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Written by Samuel D. Hunter and first produced by Playwright’s Horizons in 2012, THE WHALE has earned a 2013 Drama Desk Award, a 2013 Lucille Lortel Award for Outstanding Play, and Drama League and Outer Critics Circle nominations for Best Play.
David is thrilled to return to the SpeakEasy Stage Company, having directed the Boston premieres of The Motherf**ker with the Hat (2013 Elliot Norton Awards for Outstanding Production and Outstanding Actress), Red (2012 Elliot Norton Awards for Outstanding Production and Outstanding Actor), and Blackbird (2009 Elliot Norton Award for Outstanding Actress). Other recent directing projects include John Kuntz’s The Hotel Nepenthe as part of the Emerging America Festival at the Huntington Theatre; Medea, The Hotel Nepenthe, The Duchess of Malfi, and Titus Andronicus (2007 Elliot Norton Award for Outstanding Director) for Actors’ Shakespeare Project; Doctor Faustus at the Modern Theatre at Suffolk University; the New England premieres of Cherry Docs, The Lieutenant of Inishmore and My Name is Rachel Corrieat New Repertory Theatre; the world premieres of The Farm by Walt McGough and The Salt Girl by John Kuntz at Boston Playwrights’ Theatre; Adrienne Kennedy’s Funnyhouse of a Negro with Brandeis Theatre Company; and The Winter’s Tale as part of the Shakespeare Exploded Festival at the American Repertory Theater. David has proudly served as the Director of the Theatre Program at Concord Academy since 2000. www.davidrgammons.com.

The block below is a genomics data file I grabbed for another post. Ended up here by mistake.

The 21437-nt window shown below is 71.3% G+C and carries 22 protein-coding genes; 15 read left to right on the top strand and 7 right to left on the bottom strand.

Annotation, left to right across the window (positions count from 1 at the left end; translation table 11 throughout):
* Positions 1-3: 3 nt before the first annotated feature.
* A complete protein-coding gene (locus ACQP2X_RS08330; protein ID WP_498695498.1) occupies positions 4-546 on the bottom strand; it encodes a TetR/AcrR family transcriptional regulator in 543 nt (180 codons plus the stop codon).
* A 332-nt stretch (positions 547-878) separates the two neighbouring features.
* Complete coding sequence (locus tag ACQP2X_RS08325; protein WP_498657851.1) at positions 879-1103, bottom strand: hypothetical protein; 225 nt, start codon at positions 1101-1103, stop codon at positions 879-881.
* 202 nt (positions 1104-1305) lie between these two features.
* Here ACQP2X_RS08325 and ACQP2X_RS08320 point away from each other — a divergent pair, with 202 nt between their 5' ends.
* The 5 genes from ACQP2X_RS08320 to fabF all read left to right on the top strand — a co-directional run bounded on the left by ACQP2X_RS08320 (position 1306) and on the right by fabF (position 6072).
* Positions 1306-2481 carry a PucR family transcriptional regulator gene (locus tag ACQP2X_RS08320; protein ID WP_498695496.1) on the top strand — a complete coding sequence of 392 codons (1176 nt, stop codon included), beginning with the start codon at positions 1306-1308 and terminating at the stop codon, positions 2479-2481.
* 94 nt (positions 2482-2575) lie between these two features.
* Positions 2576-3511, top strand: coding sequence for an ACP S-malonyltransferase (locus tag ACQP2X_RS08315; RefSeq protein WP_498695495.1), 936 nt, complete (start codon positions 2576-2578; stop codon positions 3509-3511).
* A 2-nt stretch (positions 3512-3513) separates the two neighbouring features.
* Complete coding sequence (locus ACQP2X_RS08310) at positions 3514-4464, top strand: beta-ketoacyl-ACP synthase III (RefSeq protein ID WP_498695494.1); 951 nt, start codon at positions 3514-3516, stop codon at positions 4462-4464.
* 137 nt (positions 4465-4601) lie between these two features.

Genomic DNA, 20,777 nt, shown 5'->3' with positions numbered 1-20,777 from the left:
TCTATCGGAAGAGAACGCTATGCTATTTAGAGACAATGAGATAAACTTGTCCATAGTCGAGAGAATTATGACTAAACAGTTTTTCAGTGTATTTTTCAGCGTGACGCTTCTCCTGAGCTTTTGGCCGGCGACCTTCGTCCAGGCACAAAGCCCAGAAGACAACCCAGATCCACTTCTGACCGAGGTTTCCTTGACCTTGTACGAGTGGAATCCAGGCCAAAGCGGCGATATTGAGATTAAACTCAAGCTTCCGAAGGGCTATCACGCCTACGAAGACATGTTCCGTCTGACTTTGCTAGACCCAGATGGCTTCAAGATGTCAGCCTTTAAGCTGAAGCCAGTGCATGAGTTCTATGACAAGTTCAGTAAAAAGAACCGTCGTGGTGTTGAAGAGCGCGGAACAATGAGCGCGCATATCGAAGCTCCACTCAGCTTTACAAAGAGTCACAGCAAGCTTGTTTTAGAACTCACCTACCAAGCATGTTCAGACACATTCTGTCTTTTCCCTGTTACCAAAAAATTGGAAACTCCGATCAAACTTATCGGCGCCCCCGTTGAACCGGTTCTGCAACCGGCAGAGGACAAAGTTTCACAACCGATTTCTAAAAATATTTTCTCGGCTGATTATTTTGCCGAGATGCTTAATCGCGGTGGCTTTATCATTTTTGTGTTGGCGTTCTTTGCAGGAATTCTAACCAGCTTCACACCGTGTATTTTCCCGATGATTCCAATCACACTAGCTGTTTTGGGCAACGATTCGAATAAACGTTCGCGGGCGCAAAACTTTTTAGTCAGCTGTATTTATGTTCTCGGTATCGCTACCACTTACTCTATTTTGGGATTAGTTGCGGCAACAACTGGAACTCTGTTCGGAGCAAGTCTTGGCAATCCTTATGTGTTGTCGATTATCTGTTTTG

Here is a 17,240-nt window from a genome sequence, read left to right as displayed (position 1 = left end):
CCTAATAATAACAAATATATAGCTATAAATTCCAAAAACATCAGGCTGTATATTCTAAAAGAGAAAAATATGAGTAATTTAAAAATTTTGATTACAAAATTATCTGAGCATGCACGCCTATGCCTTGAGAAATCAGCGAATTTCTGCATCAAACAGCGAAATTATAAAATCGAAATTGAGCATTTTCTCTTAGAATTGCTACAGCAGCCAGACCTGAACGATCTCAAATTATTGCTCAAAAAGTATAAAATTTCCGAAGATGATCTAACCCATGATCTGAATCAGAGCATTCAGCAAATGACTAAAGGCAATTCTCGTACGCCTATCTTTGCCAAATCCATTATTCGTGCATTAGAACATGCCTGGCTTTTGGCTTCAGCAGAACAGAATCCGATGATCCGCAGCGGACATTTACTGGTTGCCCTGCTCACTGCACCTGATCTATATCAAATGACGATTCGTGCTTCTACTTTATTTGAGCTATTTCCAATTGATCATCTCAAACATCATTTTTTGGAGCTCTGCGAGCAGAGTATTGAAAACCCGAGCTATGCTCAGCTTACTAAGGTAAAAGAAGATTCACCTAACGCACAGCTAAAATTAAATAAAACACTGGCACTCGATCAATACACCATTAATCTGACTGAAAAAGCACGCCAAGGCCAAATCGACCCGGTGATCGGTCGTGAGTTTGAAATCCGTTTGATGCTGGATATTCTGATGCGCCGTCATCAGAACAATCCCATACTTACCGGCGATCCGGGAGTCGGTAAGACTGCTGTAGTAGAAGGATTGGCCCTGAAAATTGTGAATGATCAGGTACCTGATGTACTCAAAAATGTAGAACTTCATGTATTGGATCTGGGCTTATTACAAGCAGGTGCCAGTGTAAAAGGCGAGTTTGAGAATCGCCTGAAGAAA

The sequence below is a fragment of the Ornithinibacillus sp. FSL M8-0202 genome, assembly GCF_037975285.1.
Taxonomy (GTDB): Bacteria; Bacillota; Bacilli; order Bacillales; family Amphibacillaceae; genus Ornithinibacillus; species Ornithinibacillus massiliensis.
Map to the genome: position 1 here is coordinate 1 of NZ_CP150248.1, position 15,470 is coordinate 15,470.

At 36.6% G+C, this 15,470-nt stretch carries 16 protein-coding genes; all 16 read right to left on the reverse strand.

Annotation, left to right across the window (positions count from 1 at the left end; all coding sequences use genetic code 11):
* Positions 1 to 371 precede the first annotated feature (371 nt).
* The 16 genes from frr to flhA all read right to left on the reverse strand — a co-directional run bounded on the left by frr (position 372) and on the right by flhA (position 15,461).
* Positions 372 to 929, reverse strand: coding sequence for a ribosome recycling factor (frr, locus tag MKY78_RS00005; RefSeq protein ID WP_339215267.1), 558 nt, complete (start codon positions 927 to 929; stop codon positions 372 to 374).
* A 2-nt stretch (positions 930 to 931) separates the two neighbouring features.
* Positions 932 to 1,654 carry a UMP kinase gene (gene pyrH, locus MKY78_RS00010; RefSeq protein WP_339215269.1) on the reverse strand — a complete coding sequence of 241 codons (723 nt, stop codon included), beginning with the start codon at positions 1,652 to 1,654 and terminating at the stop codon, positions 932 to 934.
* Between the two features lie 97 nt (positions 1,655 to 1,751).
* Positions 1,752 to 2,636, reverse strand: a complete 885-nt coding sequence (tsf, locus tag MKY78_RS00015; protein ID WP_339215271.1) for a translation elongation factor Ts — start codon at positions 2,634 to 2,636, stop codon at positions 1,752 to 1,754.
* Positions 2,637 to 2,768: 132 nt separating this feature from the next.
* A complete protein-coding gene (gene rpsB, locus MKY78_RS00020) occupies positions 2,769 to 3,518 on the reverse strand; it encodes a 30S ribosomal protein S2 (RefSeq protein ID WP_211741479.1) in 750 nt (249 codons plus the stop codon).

What is THE WHALE about?
Samuel Hunter’s THE WHALE is about a man named Charlie, who weighs 600 pounds and is — figuratively and literally — trapped: trapped in his body, trapped in his apartment in rural Idaho, and trapped in cycles of hope and despair. The play uses an interconnected web of allusions, from Melville’s Moby Dick to the Biblical tale of Jonah and the whale, as it explore’s Charlie’s complex relationships with his estranged wife and daughter, his on-line English Literature students, the nurse who helps care for him, and a mysterious Mormon missionary who comes to his door.
What attracted you to the project?
I’m drawn to this play for its profound humanity, and its ability to veer from dark humor to great pathos. I love the mix of themes that the play tackles: obsessive behavior, religious faith, isolation and connection, and the potential for the multiple identities and experiences of the human mind, body, and spirit. I’m fascinated by Hunter’s rich use of language, and his ability to find both poetry and naturalism in the voices and relationships of his characters.
What are some of the challenges you face in bringing this show to the stage?
The physicality of the lead character is certainly one of the play’s most significant challenges. The actor taking on the role of Charlie will be working with a body suit that will look and move — I hope! — as natural as possible. I’m really looking forward to getting into the body and psyche of such a complicated character: how he moves, how he thinks, how he feels, how he interacts with the world.
Why will SpeakEasy audiences love it?
I’m so excited to be directing the New England premiere of this important, powerful, and award-winning new play! SpeakEasy audiences will be thrilled by the smart, provocative writing and the brave humanity of the characters. The play is full of surprises and memorable moments that will provide audiences laughs, tears, and a lot to think about!